Third, Public sector unions benefit education.
Considering that one of the largest government employee labor unions is the American Federation of Teachers it is only naturally that they would have an impact on education. This is duly noted by the CATO institute in a systematic study of teachers unions ad the effects on education. The study takes a look at the strength of each states teachers unions and the quality of education in those states. the interesting facts derived from this study were that in states such as New York ad Rhode Island where unionization rates were substantially larger the quality of education was also much better. This is directly linked to the incentives unionization provides for teachers, when wages are higher and there are more benefits obviously the job gets done better. When we compare unionization rates in New Jersey 66% to that of Georgia 10%, and then look at each states drop out rates we can see the effects of strong teacher unions. 10.8% drop out rate in New Jersey and 22.1% in Georgia. Thus these Unions have a positive impact.
I thank my opponent for accepting this debate.
I will present my points now and rebut my opponent's points in the last (3) round of this debate.
My first point is that government employee labor unions lead to a dramatic increase in job security that negatively impacts the public sector. The main example I would like to bring up is the American Federation of State, County and Municipal Employees, or the AFSCME, which is the largest union in the public sector, at 1.4 million members. The AFSCME has been crucial in leading to reforms that make it nigh upon impossible to fire government workers. Through their effective lobbying for these reforms, they have also created laws that regularize the raises of workers, determine promotions almost solely on seniority, ignore the accomplishments of workers, etc. As a consequence of this, more and more under qualified workers are being introduced into the public sector that cannot be eliminated, which ends up costing the government more money to compensate for its lack of efficiency.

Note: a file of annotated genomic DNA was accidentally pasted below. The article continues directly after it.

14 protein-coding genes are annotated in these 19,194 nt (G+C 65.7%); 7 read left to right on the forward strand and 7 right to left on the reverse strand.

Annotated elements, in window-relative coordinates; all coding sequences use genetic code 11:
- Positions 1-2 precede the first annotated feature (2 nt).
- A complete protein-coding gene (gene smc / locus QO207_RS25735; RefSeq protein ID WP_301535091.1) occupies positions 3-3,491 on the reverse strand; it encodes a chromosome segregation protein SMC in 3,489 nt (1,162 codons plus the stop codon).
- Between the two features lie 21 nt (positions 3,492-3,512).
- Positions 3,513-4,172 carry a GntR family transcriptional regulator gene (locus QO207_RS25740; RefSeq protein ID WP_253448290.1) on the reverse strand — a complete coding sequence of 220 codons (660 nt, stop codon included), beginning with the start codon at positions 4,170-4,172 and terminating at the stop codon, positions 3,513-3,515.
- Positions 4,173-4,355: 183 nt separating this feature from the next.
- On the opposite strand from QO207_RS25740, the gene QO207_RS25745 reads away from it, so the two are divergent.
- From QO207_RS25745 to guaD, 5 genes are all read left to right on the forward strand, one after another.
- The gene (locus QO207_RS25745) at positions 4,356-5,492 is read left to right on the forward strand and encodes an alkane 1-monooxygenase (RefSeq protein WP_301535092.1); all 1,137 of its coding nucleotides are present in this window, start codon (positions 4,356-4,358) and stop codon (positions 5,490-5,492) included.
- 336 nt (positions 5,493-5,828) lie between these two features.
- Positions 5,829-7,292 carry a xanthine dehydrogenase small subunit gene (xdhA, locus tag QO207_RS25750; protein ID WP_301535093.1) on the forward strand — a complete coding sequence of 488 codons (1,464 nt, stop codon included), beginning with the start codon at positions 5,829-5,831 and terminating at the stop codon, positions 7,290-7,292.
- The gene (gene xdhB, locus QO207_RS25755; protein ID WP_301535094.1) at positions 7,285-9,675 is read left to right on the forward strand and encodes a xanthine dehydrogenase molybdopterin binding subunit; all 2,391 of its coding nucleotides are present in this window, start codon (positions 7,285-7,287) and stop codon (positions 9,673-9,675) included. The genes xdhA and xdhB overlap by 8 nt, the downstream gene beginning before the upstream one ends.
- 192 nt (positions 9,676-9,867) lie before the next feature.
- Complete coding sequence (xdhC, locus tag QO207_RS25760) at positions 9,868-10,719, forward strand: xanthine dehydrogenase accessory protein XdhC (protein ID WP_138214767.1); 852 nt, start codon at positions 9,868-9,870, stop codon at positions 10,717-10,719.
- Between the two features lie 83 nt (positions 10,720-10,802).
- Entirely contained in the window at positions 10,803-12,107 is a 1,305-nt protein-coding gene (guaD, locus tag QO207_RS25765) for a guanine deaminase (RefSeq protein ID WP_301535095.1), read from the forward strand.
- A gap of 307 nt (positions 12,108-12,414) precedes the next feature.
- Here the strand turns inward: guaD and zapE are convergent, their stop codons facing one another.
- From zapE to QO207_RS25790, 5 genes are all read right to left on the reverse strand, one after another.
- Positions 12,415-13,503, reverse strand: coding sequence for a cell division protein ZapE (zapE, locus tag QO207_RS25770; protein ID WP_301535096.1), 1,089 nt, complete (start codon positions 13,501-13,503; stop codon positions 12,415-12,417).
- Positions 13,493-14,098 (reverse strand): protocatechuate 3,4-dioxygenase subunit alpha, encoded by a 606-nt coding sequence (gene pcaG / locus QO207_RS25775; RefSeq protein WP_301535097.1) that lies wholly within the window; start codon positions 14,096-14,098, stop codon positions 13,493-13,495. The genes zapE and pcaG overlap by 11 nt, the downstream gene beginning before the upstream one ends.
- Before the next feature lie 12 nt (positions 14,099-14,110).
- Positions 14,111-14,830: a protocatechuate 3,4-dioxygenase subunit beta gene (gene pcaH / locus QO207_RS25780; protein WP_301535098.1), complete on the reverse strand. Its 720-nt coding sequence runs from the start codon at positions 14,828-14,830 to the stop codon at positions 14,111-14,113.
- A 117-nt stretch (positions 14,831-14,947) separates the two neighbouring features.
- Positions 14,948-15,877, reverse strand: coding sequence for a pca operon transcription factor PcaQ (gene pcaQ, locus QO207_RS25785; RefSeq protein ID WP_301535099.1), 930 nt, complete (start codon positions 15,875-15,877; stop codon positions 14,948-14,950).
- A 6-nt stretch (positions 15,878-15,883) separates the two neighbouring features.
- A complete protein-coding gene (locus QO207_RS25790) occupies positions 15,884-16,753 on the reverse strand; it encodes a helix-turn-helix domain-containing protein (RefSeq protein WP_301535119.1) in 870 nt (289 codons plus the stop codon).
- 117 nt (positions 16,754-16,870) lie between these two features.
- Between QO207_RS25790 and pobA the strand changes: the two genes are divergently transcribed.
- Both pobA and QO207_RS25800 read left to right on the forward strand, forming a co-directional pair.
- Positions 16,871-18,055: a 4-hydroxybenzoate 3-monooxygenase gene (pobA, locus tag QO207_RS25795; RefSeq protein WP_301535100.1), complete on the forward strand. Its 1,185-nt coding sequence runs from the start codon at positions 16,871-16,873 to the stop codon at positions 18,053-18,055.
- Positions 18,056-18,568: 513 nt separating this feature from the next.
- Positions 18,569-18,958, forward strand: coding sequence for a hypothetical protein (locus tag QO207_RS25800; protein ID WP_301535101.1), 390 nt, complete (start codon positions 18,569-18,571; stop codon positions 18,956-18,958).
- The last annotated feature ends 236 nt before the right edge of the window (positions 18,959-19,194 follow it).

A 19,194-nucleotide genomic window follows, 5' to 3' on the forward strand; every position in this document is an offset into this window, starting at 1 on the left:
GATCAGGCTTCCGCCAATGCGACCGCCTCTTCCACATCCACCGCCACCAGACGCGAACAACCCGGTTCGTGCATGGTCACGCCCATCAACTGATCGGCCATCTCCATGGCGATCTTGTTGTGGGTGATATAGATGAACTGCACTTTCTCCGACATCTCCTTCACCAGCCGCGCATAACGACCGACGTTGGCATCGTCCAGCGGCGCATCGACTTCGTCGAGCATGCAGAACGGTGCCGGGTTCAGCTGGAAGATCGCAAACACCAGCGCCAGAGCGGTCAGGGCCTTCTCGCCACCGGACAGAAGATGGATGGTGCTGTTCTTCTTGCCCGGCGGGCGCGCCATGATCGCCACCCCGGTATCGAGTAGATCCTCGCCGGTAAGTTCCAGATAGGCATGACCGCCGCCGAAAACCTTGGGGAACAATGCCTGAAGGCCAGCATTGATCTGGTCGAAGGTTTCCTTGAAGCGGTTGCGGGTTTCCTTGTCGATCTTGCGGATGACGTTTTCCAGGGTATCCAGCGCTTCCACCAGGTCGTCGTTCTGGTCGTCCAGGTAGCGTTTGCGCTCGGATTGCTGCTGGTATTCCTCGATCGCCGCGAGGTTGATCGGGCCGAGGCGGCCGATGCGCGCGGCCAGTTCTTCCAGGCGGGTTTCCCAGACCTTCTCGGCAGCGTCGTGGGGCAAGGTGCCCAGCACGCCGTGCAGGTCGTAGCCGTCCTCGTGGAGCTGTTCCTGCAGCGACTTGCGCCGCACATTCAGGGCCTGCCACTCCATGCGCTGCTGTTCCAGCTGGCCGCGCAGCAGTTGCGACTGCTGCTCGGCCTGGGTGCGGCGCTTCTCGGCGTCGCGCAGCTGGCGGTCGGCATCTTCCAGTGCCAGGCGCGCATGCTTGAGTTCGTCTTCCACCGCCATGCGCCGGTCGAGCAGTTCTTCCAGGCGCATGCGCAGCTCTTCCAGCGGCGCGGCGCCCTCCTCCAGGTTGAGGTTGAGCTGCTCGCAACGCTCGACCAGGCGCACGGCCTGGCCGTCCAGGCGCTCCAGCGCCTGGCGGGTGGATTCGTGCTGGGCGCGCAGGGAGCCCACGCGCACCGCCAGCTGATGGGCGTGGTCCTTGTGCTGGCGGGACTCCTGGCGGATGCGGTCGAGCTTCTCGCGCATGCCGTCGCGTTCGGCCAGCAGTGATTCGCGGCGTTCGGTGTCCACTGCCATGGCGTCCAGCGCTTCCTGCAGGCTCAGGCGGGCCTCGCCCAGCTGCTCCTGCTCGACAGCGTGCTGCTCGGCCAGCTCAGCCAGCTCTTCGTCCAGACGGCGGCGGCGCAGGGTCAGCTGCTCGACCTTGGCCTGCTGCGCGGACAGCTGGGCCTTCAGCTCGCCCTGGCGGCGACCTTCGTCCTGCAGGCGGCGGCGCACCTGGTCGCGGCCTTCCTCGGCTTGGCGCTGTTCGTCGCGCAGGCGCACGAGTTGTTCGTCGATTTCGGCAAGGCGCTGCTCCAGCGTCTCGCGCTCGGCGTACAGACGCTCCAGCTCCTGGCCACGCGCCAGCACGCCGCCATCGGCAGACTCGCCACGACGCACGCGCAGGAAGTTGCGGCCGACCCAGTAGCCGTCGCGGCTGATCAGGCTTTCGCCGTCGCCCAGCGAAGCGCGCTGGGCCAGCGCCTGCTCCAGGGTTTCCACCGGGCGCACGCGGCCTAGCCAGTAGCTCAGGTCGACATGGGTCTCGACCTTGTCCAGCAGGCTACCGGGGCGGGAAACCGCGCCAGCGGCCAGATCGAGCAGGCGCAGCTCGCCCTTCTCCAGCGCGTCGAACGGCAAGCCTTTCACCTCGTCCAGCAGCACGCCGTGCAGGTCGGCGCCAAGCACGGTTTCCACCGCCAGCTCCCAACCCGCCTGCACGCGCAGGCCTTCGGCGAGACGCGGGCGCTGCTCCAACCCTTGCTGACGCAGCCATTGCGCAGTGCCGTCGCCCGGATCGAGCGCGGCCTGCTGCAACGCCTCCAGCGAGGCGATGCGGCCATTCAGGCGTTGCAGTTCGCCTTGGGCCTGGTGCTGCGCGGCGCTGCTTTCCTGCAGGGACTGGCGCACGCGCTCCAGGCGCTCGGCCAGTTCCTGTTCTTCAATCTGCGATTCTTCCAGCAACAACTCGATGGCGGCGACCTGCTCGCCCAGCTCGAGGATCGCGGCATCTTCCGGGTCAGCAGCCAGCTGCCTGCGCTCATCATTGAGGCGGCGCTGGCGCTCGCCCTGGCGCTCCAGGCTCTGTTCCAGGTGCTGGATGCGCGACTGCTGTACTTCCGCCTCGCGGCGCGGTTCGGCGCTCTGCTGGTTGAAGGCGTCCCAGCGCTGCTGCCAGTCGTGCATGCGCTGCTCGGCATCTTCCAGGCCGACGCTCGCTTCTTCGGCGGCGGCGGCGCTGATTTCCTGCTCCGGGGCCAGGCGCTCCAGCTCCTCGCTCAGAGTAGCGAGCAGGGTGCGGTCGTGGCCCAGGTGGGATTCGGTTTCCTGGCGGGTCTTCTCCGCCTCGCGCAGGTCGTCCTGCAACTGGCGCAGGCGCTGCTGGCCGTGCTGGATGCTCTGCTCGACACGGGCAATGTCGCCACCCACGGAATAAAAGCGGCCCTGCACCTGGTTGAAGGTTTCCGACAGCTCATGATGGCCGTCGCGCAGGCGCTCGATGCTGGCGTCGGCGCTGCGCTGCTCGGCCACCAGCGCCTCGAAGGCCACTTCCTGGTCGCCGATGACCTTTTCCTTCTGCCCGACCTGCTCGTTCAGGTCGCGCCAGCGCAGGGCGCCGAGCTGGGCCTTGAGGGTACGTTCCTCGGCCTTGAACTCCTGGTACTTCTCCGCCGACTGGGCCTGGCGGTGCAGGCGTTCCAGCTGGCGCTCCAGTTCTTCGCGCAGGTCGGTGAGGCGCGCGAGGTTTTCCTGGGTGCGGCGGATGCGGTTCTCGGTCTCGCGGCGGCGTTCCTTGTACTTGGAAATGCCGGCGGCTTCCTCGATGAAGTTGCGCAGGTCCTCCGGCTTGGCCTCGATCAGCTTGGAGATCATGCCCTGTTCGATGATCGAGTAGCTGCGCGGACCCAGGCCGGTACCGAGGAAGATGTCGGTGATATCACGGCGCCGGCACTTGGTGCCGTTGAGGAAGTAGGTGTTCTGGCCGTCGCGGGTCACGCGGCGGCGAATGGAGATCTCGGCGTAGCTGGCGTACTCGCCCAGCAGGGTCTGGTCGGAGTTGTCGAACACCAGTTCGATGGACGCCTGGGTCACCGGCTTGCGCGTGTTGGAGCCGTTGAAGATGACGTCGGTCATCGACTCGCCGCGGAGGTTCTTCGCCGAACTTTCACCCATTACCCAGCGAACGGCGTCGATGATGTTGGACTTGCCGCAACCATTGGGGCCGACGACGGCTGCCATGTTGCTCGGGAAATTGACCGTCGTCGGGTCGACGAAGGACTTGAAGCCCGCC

My second point is that these unions have led to a federal deficit of $1 trillion with respect to pensions. This can be directly attributed to the unions, who have continued to push for these pension increases despite the apparent fact that the United States government does not have the funds to afford these pensions.
My third point is that these unions have led to a massive imbalance in pay and benefits that has led to the growth of the public sector and the decline of the private sector, which is clearly harmful for the United States economy. This can be seen through data provided by the Bureau of Labor Statistics, which says that last year the public sector grew by around 16,000 employees, but the private sector lost millions of jobs. As the public sector has better pensions, better pay, and better benefits then the private sector, it has led to an extreme imbalance which has negatively affected the private sector and therefore our economy, as the private sector is responsible for all production within the United States.
Thank you, and I look forward to your rebut.
Antonio12 forfeited this round.
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Antonio12 forfeited this round.
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Vote Placed by anonymous9304 6 years ago